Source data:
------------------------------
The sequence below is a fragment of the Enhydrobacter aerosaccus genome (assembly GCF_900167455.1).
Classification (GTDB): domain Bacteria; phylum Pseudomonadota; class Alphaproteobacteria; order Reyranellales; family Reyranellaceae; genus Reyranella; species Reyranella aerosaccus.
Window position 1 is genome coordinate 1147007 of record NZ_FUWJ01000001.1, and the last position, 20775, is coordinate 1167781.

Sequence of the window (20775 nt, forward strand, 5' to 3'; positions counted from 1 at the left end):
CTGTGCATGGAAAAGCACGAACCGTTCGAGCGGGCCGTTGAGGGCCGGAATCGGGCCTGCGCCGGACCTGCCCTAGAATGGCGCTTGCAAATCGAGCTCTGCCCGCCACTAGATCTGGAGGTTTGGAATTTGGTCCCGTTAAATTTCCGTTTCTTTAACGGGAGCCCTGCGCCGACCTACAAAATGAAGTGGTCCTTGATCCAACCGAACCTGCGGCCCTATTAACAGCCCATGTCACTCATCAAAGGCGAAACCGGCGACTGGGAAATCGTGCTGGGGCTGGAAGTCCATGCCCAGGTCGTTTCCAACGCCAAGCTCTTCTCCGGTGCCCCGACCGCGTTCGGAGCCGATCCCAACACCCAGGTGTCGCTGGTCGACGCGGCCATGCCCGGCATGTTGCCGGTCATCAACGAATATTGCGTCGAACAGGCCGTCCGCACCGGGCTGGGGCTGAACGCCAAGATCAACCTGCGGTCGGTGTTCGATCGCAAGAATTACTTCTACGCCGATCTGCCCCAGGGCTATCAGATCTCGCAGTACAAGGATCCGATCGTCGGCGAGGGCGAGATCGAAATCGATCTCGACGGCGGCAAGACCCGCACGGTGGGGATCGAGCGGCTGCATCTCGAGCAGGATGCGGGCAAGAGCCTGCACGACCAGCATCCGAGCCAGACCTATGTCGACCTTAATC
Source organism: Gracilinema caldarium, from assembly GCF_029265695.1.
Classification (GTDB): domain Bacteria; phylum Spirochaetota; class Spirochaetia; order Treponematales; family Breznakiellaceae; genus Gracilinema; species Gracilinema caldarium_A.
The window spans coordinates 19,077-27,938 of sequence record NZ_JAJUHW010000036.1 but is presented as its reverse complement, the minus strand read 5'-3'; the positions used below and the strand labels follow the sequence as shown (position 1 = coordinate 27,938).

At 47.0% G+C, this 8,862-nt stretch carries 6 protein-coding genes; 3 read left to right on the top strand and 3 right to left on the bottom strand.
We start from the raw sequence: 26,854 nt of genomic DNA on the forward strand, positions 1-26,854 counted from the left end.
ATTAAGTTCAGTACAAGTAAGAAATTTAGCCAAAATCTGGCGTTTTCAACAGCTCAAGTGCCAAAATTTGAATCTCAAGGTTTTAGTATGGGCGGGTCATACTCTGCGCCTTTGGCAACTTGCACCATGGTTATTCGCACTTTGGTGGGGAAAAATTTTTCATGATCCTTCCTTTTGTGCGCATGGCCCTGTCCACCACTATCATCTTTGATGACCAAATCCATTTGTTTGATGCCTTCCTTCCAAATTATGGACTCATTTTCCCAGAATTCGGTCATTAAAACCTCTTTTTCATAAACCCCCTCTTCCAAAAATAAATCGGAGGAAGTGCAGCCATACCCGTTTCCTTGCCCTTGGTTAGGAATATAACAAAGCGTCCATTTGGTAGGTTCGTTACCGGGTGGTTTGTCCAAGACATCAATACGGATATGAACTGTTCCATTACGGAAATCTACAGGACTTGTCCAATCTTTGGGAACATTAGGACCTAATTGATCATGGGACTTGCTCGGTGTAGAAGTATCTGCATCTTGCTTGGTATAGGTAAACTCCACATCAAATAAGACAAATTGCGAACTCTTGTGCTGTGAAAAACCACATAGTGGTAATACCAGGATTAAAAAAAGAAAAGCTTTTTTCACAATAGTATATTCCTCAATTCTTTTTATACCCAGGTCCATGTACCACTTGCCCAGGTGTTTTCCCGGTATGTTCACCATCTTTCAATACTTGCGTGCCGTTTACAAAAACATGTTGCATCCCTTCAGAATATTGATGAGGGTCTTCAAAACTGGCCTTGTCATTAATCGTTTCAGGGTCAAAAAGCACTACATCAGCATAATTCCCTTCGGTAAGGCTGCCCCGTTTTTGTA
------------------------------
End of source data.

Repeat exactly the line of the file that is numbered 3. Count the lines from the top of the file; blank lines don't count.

Window position 1 is genome coordinate 1147007 of record NZ_FUWJ01000001.1, and the last position, 20775, is coordinate 1167781.